Archive for August, 2012

Mesos: Your next highly distributed Cloud architecture framework

August 21, 2012 2 comments

I initially complaint about the complexity of installing Mesos when I was playing around with Spark and Shark. However
when I saw the Twitter Mesos and Framework presentation, I understood why Mesos can be disruptive to how you architect applications in a highly distributed manner typical for Cloud Computing.

You can see the presentation here.

The key is that Twitter combined Mesos with Zookeeper, Linux Control Groups and Google’s Protocol Buffers as well as Spark, Storm and Hadoop. This provides them with a way to easily program services that can be scaled to hundreds of mesos nodes, automatically upgraded and restarted in case of failure. Also resource usage can be controlled via the control groups. Zookeeper manages the configuration. Protocol buffers assure efficient communication between nodes. Services can use Spark and Storm for real-time operations and Hadoop for batch. Developers do not have to worry about scaling the services, deploying them to different nodes, etc. This is handled by the Twitter Framework and Mesos master.

There is only one thing to add: “TWITTER PLEASE OPEN SOURCE YOUR TWITTER FRAMEWORK” or in Twitter language: “#mesos please #opensource #twitterfw now @telruptive “…

Hadoop for Real-Time: Spark, Shark, Spark Streaming, Bagel, etc. will be 2012’s new buzzwords

August 15, 2012 5 comments

The website defines Spark as a MapReduce-like cluster computing framework designed to support low-latency iterative jobs. However it would be easier to say that Spark is Hadoop for real-time.

Spark allows you to run MapReduce jobs together with your data on distributed machines. Unlike Hadoop Spark can distributed your data in slices and store it in memory hence your processing and data are co-located in memory. This gives an enormous performance boost. Spark is more than MapReduce however. It offers a new distributed framework on which different distributed computing paradigms can be modelled. Examples are: Hadoop’s Hive => Shark (40x faster than Hive), Google’s Pregel / Apache’s Giraph => Bagel, etc. An upcoming Spark Streaming is supposed to bring real-time streaming to the framework.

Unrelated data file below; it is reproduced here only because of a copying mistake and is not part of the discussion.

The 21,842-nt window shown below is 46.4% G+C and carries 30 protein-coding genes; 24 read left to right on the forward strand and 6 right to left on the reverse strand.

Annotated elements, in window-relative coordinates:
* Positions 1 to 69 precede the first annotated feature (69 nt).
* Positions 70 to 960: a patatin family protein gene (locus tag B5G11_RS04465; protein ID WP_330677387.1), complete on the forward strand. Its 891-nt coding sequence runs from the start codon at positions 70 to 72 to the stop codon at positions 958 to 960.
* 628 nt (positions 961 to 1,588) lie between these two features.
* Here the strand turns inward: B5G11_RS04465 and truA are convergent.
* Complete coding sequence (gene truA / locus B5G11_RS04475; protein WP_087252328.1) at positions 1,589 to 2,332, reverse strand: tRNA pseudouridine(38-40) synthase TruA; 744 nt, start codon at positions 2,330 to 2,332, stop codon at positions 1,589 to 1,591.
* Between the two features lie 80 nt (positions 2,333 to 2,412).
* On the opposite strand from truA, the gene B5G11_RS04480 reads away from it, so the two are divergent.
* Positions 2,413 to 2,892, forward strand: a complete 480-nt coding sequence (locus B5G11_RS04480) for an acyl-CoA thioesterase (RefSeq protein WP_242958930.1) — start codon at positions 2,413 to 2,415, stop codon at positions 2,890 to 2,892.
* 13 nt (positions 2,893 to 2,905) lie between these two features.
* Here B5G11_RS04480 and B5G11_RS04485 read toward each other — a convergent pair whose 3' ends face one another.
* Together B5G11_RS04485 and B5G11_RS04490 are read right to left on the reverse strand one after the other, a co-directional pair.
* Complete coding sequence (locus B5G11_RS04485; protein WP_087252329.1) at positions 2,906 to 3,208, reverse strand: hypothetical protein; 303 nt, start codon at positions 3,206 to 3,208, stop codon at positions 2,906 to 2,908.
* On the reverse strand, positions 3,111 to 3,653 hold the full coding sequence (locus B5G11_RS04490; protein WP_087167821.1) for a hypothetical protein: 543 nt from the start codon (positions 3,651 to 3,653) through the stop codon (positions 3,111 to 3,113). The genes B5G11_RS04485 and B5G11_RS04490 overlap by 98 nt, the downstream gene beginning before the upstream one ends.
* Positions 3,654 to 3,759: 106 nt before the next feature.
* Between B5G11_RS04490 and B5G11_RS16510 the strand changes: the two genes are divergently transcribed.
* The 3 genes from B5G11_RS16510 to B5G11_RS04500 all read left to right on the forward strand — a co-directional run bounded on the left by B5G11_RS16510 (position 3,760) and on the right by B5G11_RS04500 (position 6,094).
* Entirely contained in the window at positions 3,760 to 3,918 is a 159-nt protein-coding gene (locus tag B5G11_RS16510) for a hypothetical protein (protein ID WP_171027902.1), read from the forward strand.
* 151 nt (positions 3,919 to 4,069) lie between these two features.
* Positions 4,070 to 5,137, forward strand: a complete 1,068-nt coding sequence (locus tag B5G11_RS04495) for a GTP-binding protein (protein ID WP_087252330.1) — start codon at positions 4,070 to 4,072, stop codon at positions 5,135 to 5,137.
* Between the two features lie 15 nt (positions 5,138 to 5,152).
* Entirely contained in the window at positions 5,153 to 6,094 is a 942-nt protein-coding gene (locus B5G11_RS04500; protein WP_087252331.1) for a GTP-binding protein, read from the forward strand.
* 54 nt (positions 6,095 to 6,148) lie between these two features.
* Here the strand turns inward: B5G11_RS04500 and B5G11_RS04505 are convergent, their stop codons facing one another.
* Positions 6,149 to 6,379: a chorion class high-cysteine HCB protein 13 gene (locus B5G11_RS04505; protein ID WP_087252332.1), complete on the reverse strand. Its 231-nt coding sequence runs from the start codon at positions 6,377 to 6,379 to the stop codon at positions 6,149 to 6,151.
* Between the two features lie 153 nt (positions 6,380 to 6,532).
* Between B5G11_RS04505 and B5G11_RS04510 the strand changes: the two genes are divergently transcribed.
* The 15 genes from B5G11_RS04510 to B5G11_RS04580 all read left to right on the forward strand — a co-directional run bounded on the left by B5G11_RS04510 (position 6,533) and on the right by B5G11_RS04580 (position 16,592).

The excellent part

Spark is written in Scala and has a very straight forward syntax to run applications from the command line or via compiled code. The possibilities to run iterative operations over large datasets or very compute intensive operations in parallel, make it ideal for big data analytics and distributed machine learning.

The points for improvement

In order to use Spark, you need to install Mesos. Mesos is a framework for distributed computing that was also developed by Berkeley. So in a sense they are eating their own dog food. Unfortunately Mesos is not written in scala so installing Spark becomes a mix of make’s, ant’s, .sh, XML, properties, .conf, etc. It would not be bad if Mesos would have consistent documentation but due to incubation into Apache the installation process is currently undergoing changes and is not straightforward.

Spark allows to connect to Hadoop, Hbase, etc. However running Hadoop on top of Mesos is “experimental” to say the least. The integration with Hadoop should be lighter. At the end only access to HDFS, SequenceFiles, etc. is required. This should not mean that a complete Hadoop should be installed and Spark should be recompiled for each specific Hadoop version.

If Spark wants to become as successful as Hadoop, then they should learn from Hadoop’s mistakes. Complex installation is a big problem because Spark needs to be installed on many machines. The Spark team should take a look at Ruby’s Rubygems, Node.js’s npm, etc. and make the installation simple, ideally via Scala’s package manager, although it is less popular.